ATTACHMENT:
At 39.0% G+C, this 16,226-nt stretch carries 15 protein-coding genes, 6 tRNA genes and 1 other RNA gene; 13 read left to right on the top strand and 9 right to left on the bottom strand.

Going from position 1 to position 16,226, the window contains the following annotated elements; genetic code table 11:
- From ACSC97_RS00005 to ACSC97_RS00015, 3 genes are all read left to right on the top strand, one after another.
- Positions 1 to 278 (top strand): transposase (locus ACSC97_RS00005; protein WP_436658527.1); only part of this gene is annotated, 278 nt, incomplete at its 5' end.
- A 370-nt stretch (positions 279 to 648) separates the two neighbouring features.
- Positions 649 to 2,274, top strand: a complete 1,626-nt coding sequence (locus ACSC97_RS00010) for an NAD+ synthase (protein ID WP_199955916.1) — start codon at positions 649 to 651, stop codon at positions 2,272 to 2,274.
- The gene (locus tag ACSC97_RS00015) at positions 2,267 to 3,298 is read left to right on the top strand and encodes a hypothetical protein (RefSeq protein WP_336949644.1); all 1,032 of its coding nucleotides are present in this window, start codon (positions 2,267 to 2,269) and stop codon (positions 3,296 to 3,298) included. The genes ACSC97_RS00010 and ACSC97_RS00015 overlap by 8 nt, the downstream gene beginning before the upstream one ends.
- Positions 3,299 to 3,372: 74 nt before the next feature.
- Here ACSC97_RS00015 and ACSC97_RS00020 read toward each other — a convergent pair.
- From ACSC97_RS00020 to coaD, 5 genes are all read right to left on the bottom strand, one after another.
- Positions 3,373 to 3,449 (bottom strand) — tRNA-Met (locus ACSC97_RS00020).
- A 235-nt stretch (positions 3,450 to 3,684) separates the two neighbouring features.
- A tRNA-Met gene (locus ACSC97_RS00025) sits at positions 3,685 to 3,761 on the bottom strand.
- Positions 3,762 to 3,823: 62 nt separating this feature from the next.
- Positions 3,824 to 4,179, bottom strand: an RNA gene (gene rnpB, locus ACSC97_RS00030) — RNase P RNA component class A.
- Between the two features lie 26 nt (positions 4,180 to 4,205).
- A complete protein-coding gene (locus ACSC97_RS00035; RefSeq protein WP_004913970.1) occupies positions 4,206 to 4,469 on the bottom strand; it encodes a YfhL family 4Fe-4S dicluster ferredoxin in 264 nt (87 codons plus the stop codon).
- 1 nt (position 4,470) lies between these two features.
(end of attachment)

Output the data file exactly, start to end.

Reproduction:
At 39.0% G+C, this 16,226-nt stretch carries 15 protein-coding genes, 6 tRNA genes and 1 other RNA gene; 13 read left to right on the top strand and 9 right to left on the bottom strand.

Going from position 1 to position 16,226, the window contains the following annotated elements; genetic code table 11:
- From ACSC97_RS00005 to ACSC97_RS00015, 3 genes are all read left to right on the top strand, one after another.
- Positions 1 to 278 (top strand): transposase (locus ACSC97_RS00005; protein WP_436658527.1); only part of this gene is annotated, 278 nt, incomplete at its 5' end.
- A 370-nt stretch (positions 279 to 648) separates the two neighbouring features.
- Positions 649 to 2,274, top strand: a complete 1,626-nt coding sequence (locus ACSC97_RS00010) for an NAD+ synthase (protein ID WP_199955916.1) — start codon at positions 649 to 651, stop codon at positions 2,272 to 2,274.
- The gene (locus tag ACSC97_RS00015) at positions 2,267 to 3,298 is read left to right on the top strand and encodes a hypothetical protein (RefSeq protein WP_336949644.1); all 1,032 of its coding nucleotides are present in this window, start codon (positions 2,267 to 2,269) and stop codon (positions 3,296 to 3,298) included. The genes ACSC97_RS00010 and ACSC97_RS00015 overlap by 8 nt, the downstream gene beginning before the upstream one ends.
- Positions 3,299 to 3,372: 74 nt before the next feature.
- Here ACSC97_RS00015 and ACSC97_RS00020 read toward each other — a convergent pair.
- From ACSC97_RS00020 to coaD, 5 genes are all read right to left on the bottom strand, one after another.
- Positions 3,373 to 3,449 (bottom strand) — tRNA-Met (locus ACSC97_RS00020).
- A 235-nt stretch (positions 3,450 to 3,684) separates the two neighbouring features.
- A tRNA-Met gene (locus ACSC97_RS00025) sits at positions 3,685 to 3,761 on the bottom strand.
- Positions 3,762 to 3,823: 62 nt separating this feature from the next.
- Positions 3,824 to 4,179, bottom strand: an RNA gene (gene rnpB, locus ACSC97_RS00030) — RNase P RNA component class A.
- Between the two features lie 26 nt (positions 4,180 to 4,205).
- A complete protein-coding gene (locus ACSC97_RS00035; RefSeq protein WP_004913970.1) occupies positions 4,206 to 4,469 on the bottom strand; it encodes a YfhL family 4Fe-4S dicluster ferredoxin in 264 nt (87 codons plus the stop codon).
- 1 nt (position 4,470) lies between these two features.